Harnessing tension within companies

Companies and orgs can promote and thrive from tension

All companies have tension.

There are at least two axes where tension resides:

  • Long-term vs Short-term projects.
  • Doing things right vs doing things fast.

This tension exists within a company, between departments, within a department, and even between cofounders. This tension is very healthy and often propels companies to succeed greater than they would without the tension.

Let’s dive in.

Doing things right vs doing things fast

This is the classic tension that many companies, especially start-ups, think about. Every individual has a personality trait that has them fall somewhere along the axis.

Mark Zuckerberg’s famous line “move fast and break things” was Facebook’s motto for its first ten years (2004-2014). Moving fast and putting out new features is why Facebook was so successful. But in 2014, Facebook decided to move on the axis from “doing things fast” to “doing things right” and Zuckerberg changed the motto to the less-catchy “Move Fast With Stable Infra.” That change is representative of the tension that exists within companies … and also the evolvement of all companies.

Most venture-backed start-ups err on doing things fast verses doing things right. Moving fast is the main advantage of a small organization because all large organizations move rather slowly. So one of the best vectors to compete against more entrenched incumbents is speed.

In my piece “Pace, Tempo, Speed, and OODA loops” I lead off with the quote from Jeff Bezos: “Being wrong might hurt you a bit, but being slow will kill you.”

The best strategy for larger organizations is to pick a small number of really important things to do — and make sure those things are done right. A great example of “do things right” strategy is Apple … but even Apple also needs to care about speed.

Even within companies, there is a LOT of tension between doings things fast and doing things right. If you were 100% on one side or the other, the company would almost surely fail.

Cofounders themselves can have conflict. I’ve seen successful start-ups with two cofounders where one has a “fast” personality and the other has a “right” personality. I’ve seen successful start-ups where both cofounders have “fast” personalities. Curiously — I have never seen a successful start-up where both founders have a “right” personality — those have always failed. In the end, speed wins for start-ups.

Classically at start-ups, the engineering org wants to do things right and the product org wants to do things fast. That tension is really good because it forces real discussions about strategy.

But there is tension even within an engineering department. Some engineers are more hackers — they want to move really fast. Some engineers focus much more on doing things right — like preparing for scale or making things secure. Both types are really important for a company’s success and you need both types to be successful.

Long-term vs Short-term projects

One of the most read posts I’ve written is “Step Functions and One-Percent Improvements” where I wrote:

Business building happens by a series of 1% improvement. But business domination comes with step functions.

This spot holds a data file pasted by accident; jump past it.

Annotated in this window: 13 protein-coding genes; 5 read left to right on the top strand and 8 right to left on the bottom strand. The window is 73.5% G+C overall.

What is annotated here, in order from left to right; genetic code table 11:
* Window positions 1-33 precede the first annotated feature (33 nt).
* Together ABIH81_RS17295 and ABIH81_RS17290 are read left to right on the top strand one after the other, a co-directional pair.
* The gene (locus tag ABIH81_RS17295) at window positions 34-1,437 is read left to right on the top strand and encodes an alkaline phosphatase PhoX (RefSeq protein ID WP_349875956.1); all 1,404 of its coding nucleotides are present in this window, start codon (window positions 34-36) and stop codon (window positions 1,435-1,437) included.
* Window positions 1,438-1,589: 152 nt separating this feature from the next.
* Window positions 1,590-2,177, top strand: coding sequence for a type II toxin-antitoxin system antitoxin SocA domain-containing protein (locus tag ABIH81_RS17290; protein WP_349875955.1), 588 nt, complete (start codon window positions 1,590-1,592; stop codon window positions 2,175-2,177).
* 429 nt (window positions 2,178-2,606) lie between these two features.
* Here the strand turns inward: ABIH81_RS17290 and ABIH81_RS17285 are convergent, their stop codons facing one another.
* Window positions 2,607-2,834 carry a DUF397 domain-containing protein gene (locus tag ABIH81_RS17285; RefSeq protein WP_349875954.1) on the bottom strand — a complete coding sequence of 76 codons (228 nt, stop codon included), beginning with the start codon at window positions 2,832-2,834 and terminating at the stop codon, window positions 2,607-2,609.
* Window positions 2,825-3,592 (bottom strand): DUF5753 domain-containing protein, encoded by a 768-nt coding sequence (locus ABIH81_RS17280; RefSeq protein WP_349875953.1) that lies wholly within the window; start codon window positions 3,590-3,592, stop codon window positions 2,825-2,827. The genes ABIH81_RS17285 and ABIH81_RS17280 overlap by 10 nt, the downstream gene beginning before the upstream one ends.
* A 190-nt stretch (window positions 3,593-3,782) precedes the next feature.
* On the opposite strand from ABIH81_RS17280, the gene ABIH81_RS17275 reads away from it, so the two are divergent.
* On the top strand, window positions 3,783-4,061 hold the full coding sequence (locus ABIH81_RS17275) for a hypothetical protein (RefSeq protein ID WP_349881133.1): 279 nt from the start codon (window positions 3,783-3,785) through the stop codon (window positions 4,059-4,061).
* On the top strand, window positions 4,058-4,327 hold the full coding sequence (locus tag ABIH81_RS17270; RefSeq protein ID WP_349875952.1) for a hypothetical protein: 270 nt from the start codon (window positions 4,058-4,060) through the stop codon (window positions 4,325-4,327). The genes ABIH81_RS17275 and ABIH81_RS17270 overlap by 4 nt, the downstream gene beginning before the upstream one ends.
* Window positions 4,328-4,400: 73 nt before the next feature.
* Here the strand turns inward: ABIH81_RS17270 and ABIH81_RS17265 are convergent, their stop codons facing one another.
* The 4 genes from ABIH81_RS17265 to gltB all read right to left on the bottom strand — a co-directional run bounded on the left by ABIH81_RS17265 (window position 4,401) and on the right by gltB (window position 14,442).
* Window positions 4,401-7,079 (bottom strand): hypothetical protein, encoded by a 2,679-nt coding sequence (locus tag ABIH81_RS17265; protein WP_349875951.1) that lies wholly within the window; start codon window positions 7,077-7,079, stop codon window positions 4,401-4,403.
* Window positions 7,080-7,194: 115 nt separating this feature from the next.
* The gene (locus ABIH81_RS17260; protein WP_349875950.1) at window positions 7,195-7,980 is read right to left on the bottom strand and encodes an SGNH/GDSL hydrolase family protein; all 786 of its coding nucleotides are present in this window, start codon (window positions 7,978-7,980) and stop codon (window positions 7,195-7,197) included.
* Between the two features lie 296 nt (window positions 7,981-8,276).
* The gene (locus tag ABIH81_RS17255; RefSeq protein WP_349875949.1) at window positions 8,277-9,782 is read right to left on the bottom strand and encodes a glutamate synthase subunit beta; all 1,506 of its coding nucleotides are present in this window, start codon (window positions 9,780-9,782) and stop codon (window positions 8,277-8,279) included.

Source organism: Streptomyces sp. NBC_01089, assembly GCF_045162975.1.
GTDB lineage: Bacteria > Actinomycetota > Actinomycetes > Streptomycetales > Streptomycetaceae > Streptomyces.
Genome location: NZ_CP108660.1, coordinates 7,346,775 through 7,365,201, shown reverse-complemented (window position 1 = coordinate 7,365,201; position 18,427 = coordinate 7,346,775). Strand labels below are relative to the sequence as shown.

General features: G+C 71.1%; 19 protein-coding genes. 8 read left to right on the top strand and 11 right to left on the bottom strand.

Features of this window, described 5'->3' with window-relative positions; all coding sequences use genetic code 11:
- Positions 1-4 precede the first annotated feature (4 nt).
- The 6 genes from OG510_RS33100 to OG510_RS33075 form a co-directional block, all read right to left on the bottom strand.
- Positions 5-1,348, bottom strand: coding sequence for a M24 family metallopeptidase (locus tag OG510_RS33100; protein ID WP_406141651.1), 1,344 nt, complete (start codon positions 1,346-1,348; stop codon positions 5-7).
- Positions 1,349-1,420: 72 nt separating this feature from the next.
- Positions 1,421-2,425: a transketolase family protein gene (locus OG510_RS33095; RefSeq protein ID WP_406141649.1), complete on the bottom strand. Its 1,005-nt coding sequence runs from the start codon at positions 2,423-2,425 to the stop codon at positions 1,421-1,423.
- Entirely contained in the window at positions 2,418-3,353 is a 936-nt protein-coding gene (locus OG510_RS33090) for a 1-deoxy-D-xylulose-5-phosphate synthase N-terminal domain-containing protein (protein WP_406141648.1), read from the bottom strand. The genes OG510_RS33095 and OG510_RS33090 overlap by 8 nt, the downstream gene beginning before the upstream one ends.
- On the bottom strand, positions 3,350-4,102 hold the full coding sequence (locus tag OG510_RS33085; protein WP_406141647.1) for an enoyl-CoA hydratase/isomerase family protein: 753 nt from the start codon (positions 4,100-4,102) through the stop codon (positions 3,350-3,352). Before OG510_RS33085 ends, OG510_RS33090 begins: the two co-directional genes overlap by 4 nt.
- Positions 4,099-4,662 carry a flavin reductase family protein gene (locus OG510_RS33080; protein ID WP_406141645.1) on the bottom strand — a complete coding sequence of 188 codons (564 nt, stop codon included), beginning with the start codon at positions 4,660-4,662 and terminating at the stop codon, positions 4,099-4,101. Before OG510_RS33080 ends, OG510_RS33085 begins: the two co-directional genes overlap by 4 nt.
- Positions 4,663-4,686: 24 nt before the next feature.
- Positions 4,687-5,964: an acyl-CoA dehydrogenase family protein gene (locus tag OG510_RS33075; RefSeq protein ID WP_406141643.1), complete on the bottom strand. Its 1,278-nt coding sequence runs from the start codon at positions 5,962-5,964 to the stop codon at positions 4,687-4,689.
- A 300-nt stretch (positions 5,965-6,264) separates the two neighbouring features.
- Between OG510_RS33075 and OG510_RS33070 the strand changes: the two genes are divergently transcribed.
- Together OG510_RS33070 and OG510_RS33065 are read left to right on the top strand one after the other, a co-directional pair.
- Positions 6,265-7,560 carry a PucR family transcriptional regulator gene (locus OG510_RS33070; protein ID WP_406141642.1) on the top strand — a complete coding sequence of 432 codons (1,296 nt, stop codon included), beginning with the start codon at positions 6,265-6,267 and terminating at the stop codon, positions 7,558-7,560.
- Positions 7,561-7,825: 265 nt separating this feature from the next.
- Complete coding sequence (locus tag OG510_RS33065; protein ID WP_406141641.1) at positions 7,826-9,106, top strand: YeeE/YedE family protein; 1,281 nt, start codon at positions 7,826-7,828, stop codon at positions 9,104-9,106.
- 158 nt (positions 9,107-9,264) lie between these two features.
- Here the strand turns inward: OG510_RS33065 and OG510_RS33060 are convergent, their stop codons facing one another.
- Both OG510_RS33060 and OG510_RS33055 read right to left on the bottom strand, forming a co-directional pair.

One-percent improvements is about optimizing the sales funnel, growth marketing, and almost everything you read about in business books.

Seventy-two 1% improvements results in a doubling of the output of the company.  The faster you make these 1% improvements (OODA loops), the quicker you get to the doubling.  It works, and it can work well over the long term.

One-percent improvements is about focusing on the shorter-term. And there are a ton of best practices from other companies to learn from. One of the best resources for B2B software companies is SaaStr — and that is essentially a blog about all the shorter-term things companies need to focus on.

Step functions is about focusing on the longer-term. I wrote:

Step functions are really hard and have low success rates.

Step functions have a low likelihood of success and are much harder to pull off. There is usually no playbook for a step function. There is little to copy from other companies, and you really have to innovate and get it right.

OODA loops are still super important in the step function (because you need to iterate a LOT along the way), but so is careful planning. You can’t move as fast with step functions, and they are much harder to reverse once you’re finished. This makes them a higher risk.

There is a lot of tension within companies about how much they should focus on longer-term plans and how much one should focus on shorter-term improvements. They both are extremely important.

Start-ups need to focus a bit more on creating step functions (because their base is so small) but all companies really need to balance the tension between these two very important pieces of every business.

A bit more on tension

“Tension” is often seen as an evil word and many people want to avoid tension. And some tension should be avoided or reduced dramatically — especially ones that lead to being being political. But some tension in a company is really beneficial.

All great meetings have tension — otherwise they are just updates or bonding. If you are deciding something important, there is tension.

This post is specifically about two types of tension:

  • Long-term vs Short-term projects.
  • Doing things right vs doing things fast.

Having this tension within your company, between organizations, and within organizations (and even within yourself) can beneficially. Of course, there is a point where everyone needs to commit to a strategy or course of action. But, if harnessed correctly, this tension is generally a source for good.

Leave a Reply